Reggie, I would suggest considering @glipsnort’s comments. The claim of Jesus scoring ‘high’ on the Rank-Raglan scale derives from Richard Carrier’s book On the Historicity of Jesus. Glipsnort pointed you to Daniel Gullotta’s paper in the JSHJ (Brill), the first published response in an academic journal to Carrier’s book (which was actually released in the last month). Gullotta examines a number of Carrier’s claims, including his use of the Rank-Raglan scale. I have read this paper.

The relevant part of the refutation of Carrier is on pp. 340-344. First, he notes that modern scholars simply do not use the Rank-Raglan scale because it is quite Euro-centric and ethno-centric, and instead they opt to use other reference classes that are more rigorous and take into account that cultural and temporal context of each story/narrative/person in question. Thus, Carrier’s use of the Rank-Raglan scale is bad methodology to begin with. Gullotta also notes that if any of these other reference classes were used, Jesus would never score high enough to qualify as myth.

Secondly, Gullotta notes that Carrier actually significantly alters Rank-Raglan’s original criteria in order to make it fit better with Jesus. For example, while one of the original Rank-Raglan criteria for a myth was that the person in question ‘becomes king’, whereas Carrier alters it into ‘crowned, hailed, or becomes king’ in order to include Jesus. Another of the Rank-Raglan criteria is ‘mother is a royal virgin’, whereas Carrier reproduces it much more ambiguously as ‘mother is a virgin’ in order to include Jesus. In fact, Gullotta shows that Carrier alters a significant number of the criteria, and that if we actually use Rank-Raglan’s original reference class, Jesus actually doesn’t qualify. Thus, the only time we ever see Jesus actually qualifying as a myth according to this reference class is when Carrier alters a significant number of the criteria so as to allow Jesus to qualify. Gullotta remarks that Carrier never informs his readers that he has alterd the criteria, nor has he explained why he has done so.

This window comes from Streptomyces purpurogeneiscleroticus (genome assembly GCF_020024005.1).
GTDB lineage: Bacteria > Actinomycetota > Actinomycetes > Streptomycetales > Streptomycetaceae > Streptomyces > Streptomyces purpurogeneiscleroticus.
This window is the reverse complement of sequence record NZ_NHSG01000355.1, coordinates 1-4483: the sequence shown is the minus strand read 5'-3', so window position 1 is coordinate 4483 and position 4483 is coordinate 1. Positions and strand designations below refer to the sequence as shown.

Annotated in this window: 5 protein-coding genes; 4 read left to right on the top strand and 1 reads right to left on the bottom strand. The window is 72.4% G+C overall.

So, in conclusion, the Rank-Raglan reference class is not ideal to use in the first place, and scholars prefer other reference classes, all of them if used would show Jesus is not a myth. Furthermore, even if we use the Rank-Raglan class, Jesus still doesn’t qualify. The only time Jesus ever qualifies as a myth is when Carrier modifies the Rank-Raglan class in a significant number of ways. This is enough to show the entire argument is disingenuous and another of Carrier’s confections in place of his lack of evidence for his thesis.

Carrier responded to Gullotta’s paper on his blog. It’s very unconvincing. For example, when trying to respond to Gullotta’s exposing of him by showing he actually modified the Rank-Raglan class to make Jesus fit into it, Carrier claimed he was “improving” it! LOL. Suffice it is to say, this is a ridiculous argument when critically examined. You should consider reading Gullotta’s paper in full.

(EDIT: I will reproduce this post under the comment section of the YouTube video you offered)


I watched only a minute this video; it’s time I’ll never get back. But I will say that we have different criteria for evaluating people from antiquity. And even in more recent times a mythology of sorts develops about a historical person (e.g. George Washington chopping down the cherry tree).

(Igor Terleg) #9

Gullotta’s review is behind a paywall, but there’s also a good takedown of Carrier’s treatment of the RR scale here:

(OTOH the guy seems overall convinced by Carrier.)


Thanks. I’ve already read that one